Appeals court tackles the fate of military benefits

U.S. Supreme Court decision concerned divorced veteran’s retirement pay

By Dan Heilman
BridgeTower Media Newswires

MINNEAPOLIS — A military veteran recently went to the Minnesota Court of Appeals to assert that federal law makes a District Court’s judgment directing him to pay his ex-wife 40 percent of his disability compensation unenforceable. And thanks in part to a recent U.S. Supreme Court opinion, the appellate court agreed with him.

Mark Steven Mattson married respondent Diana Lynn Berberich in 1992 while he was serving in the Navy. Mattson retired from the military in 2004 and was granted a 70 percent disability rating for injuries suffered during active duty service.

The couple separated in June 2014, and the following October, Berberich filed for divorce in Minnesota. The divorce was finalized in February 2015 via a stipulated decree approved by the District Court. At the time of the divorce, Berberich was employed part-time. Mattson was receiving military retired pay along with military disability compensation.

In divorcing, the couple agreed that Berberich should get temporary and permanent spousal maintenance, but agreed to reserve the issue of spousal maintenance based upon Berberich’s receipt of a share of Mattson’s disability compensation. Their stipulated decree said that Berberich was to receive 40 percent of Mattson’s “gross monthly military retirement pay,” as well as 40 percent of “the gross amount of” Mattson’s military disability compensation.

Once the divorce was final, Mattson made only occasional payments to Berberich, resulting in substantial arrearages. In January 2016, Berberich tried to enforce the terms of the decree, seeking the military retired pay and disability compensation owed under the decree, as well as other relief. Mattson opposed most of her requests, and in July of that year, the Anoka County District Court filed an order directing Mattson to immediately pay to Berberich the military retired pay and disability compensation due and owing pursuant to the decree. The District Court also granted other relief, including attorney fees, and Mattson appealed.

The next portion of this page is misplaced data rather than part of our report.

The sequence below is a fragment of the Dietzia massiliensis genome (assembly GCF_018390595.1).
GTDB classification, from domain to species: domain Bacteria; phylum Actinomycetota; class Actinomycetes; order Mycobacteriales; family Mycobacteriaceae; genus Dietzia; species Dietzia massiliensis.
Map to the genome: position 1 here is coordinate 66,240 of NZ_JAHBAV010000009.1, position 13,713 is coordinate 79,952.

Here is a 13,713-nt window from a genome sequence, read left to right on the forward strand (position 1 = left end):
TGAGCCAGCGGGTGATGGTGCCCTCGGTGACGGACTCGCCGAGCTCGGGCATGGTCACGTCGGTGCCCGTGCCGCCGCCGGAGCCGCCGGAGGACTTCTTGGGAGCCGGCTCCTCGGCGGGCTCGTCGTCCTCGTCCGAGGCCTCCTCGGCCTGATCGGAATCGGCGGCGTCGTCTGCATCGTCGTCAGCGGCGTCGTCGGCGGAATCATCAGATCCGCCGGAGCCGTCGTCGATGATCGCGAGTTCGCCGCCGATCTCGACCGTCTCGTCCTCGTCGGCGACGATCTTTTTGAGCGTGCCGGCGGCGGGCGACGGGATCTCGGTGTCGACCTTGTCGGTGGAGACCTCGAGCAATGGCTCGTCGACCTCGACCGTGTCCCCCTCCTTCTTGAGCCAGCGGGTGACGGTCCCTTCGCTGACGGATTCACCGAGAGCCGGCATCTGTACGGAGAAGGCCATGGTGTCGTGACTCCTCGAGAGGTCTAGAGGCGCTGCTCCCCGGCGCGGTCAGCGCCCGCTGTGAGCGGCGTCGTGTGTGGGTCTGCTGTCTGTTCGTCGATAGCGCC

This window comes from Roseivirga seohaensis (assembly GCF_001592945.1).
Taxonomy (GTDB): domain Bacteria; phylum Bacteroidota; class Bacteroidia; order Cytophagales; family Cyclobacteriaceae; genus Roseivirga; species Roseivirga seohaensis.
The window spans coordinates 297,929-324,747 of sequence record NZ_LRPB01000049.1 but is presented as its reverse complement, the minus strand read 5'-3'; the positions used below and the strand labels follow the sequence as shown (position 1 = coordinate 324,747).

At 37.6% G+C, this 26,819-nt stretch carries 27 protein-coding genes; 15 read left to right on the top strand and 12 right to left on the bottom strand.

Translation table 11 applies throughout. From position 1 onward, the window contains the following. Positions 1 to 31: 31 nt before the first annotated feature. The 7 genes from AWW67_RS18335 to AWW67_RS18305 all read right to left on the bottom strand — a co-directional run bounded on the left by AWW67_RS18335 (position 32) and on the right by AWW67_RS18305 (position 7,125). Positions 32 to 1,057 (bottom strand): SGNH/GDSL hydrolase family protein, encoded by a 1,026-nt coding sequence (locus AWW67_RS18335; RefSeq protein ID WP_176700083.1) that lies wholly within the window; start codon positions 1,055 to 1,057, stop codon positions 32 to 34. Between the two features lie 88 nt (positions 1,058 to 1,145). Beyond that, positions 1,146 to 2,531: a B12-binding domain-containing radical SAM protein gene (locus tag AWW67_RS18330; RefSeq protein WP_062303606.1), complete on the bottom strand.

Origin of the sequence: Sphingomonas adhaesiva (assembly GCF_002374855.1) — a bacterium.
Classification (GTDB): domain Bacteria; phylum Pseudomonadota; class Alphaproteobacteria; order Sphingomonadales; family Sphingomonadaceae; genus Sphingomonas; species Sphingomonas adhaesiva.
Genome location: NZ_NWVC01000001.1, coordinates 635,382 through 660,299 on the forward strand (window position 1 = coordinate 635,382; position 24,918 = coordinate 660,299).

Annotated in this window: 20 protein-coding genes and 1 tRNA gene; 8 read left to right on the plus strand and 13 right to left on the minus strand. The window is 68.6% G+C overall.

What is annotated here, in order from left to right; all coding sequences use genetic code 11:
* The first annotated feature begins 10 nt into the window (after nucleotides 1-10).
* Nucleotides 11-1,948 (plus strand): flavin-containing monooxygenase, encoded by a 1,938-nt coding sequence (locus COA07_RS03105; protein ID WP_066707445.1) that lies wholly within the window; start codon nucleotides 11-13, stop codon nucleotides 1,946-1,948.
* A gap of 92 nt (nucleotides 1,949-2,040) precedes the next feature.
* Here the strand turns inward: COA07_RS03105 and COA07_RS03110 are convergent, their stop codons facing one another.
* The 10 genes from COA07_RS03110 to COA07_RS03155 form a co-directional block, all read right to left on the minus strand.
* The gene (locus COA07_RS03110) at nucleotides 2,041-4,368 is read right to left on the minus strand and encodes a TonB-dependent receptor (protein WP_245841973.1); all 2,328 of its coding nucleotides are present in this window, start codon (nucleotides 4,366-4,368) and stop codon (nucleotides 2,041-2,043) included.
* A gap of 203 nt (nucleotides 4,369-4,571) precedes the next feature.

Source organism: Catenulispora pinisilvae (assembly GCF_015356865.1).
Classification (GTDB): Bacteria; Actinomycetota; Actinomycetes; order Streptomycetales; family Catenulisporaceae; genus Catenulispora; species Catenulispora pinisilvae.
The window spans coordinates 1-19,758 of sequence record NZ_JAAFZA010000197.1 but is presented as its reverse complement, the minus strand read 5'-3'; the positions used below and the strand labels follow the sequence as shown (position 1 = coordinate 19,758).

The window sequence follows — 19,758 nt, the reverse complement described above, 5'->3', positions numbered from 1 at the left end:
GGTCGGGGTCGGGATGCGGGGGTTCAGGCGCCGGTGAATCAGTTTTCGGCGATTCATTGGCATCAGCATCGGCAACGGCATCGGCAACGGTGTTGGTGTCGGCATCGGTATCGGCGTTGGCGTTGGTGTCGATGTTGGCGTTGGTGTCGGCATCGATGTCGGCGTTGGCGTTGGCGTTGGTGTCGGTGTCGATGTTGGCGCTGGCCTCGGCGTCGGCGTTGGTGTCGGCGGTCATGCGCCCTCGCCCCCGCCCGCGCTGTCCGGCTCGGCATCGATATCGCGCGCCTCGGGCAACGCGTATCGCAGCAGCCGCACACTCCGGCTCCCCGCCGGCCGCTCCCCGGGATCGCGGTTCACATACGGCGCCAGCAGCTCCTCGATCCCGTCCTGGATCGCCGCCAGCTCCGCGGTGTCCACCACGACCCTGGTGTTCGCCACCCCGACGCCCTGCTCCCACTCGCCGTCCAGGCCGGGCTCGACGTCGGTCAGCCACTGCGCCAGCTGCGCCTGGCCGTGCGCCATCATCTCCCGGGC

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Benefits protected?

The main issue was whether the District Court erred by enforcing a decree that divided military disability compensation as marital property.

The appeals court noted that in the past, Congress sought to protect veterans’ benefits to ensure that they reach veterans. But Congress also protected spouses of veterans by ensuring that they are compensated in divorce. The Uniformed Services Former Spouses’ Protection Act attempted to reconcile those two disparate goals, and the court needed to review whether that act pre-empted state law in this case.

Congress passed the act after the Supreme Court held that the federal laws then governing military retired pay pre-empted state courts from treating military retired pay as community property. The act also set aside a portion of a veteran’s retired pay that could be treated as marital property and is divided between divorcing spouses, specifically saying that state courts “may treat disposable retired pay” as marital property.